The first North Korean coins for circulation were minted in 1959 in the denominations of 1, 5, and 10 chon. These coins were often restruck with the original dates in later years; however, 1970 and 1974 dates also appear on the 1 and 5 chon. In 1978, 50 chon coins featuring the Chollima horse statue and rising sun were introduced into circulation during the 1979 currency reform to allow greater flexibility for vendors by eliminating the 50 chon banknote and large amounts of "small change" coinage carried. In 1987, 1-won coins featuring the Grand People's Study House were introduced but did not fully replace the 1 won note, which remained legal tender. After 2003, these coins were rarely seen in circulation but were still redeemable. Later, a new set of coins was introduced in 2005 in denominations of 5, 10, 50, and 100 won. These coins were less impressive compared to the older series, is very plain and generic in design. All circulation coins of the Second Won were struck in aluminum.
The first banknotes of "North Korea" were issued in 1945 by the Russian backed provisional government above the 38th parallel. These were in denominations of 1, 5, 10, and 100 won. These were discontinued shortly after Soviet forces withdrew and recognized the newly independent state. This currency was issued in all banknote form, with the first banknotes of this issue in denominations of 15, 20, and 50 chon along with 1, 5, 10 and 100 won in 1947. The chon notes had stylized art designs while the won denominations were uniform in design featuring a farmer and a worker standing together and holding the symbolic tools. This currency was later revalued in 1959 at a rate of one new won to 100 old won to fix the inflation that had occurred as a result of the Korean War. In 1959, the old one was replaced with the Second Won, with price and exchange rates fixed to the U.S. dollar. This banknote series was issued in denominations of 50 chon, and 1, 5, 10, 50, and 100 won. These notes were much larger than the previous issue and depicted images representing various industries in the economy. In 1979, the currency was again reformed, and a new banknote series was issued in denominations of 1, 5, 10, 50, and 100 won.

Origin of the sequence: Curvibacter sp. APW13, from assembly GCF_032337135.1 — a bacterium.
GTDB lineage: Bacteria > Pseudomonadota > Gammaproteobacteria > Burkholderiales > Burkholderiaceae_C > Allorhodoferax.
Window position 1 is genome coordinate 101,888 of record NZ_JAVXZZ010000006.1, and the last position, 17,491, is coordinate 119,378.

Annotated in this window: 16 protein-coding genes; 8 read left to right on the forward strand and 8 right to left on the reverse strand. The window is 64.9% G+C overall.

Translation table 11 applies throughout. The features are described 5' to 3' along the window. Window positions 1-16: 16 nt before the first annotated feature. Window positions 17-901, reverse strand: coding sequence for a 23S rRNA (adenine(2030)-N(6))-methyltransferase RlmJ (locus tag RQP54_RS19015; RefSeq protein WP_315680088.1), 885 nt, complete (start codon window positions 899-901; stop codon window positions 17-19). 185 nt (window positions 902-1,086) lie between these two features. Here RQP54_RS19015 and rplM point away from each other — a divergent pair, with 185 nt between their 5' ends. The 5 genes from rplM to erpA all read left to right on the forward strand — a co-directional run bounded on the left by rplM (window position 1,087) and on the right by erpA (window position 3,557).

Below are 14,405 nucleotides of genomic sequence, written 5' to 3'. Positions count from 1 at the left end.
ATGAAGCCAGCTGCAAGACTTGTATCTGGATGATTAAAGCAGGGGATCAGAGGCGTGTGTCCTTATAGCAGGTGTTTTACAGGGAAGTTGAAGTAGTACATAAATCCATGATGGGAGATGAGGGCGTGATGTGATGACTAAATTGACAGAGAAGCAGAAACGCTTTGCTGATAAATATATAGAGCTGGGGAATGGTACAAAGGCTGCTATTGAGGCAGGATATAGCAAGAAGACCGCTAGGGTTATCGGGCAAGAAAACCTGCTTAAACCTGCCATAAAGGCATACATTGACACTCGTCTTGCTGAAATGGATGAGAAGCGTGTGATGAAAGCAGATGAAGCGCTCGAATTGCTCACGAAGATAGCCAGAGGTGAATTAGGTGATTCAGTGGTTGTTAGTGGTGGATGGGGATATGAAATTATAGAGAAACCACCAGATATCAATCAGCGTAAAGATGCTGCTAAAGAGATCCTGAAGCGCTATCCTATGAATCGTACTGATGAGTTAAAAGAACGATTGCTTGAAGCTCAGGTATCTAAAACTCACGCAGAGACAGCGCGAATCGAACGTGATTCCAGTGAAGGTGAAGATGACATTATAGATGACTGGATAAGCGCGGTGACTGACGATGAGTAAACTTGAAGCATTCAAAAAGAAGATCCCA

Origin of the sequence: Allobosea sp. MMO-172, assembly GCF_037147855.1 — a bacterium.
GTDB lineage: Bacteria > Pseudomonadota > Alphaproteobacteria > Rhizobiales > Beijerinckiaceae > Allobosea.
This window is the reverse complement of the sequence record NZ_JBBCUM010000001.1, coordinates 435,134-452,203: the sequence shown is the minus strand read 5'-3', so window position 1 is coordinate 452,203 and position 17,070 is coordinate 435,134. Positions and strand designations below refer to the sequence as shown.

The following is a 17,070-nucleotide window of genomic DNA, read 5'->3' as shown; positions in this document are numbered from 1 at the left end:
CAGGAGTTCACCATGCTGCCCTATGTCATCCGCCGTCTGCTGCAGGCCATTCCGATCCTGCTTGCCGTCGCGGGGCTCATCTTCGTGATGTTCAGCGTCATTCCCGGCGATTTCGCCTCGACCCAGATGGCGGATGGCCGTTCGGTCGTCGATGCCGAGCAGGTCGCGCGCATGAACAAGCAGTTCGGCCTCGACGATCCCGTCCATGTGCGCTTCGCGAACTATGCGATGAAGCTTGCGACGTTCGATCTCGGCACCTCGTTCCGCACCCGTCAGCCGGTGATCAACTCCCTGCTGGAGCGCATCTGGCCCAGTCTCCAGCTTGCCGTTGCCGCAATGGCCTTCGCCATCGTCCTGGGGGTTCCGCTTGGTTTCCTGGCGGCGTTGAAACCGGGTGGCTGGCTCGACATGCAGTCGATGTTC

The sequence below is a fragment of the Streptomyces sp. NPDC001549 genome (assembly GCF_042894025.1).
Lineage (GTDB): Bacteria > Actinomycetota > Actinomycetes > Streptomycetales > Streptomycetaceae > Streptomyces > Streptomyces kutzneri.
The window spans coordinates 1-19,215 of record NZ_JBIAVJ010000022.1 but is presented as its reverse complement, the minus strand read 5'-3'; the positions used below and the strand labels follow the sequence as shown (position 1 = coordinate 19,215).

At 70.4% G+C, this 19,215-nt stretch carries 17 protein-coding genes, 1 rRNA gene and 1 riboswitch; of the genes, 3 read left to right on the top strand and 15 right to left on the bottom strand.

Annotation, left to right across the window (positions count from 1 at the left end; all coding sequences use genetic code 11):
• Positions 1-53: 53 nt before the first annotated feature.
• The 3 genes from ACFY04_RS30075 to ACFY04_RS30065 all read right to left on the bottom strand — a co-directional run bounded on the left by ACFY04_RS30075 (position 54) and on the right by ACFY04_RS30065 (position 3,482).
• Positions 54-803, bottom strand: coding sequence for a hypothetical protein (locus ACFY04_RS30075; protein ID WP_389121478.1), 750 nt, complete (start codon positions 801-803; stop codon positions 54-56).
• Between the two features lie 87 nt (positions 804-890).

|Currency||South Korean won (KRW)|
|GDP / GDP Rank||$15.1 (2015 nominal) Billion USD|
|GDP Growth Rate||1.0 (2014) Percent|
|GDP Per Captial||$n/a (PPP)|
UTC+09:00 (Pyongyang Time)
< 1.0% Muslims
< 1.0% Hindus
< 1.0% Jews
12.9% Other Religions
Chairman of the Workers' Party of Korea – Kim Jong-un
Supreme Leader – Kim Jong-un
|Website||Go to the web|
|Public Debt||n/a Percent|
|Unemployment Rate||4.276 Percent|
|Labor Force (Occupation)||-|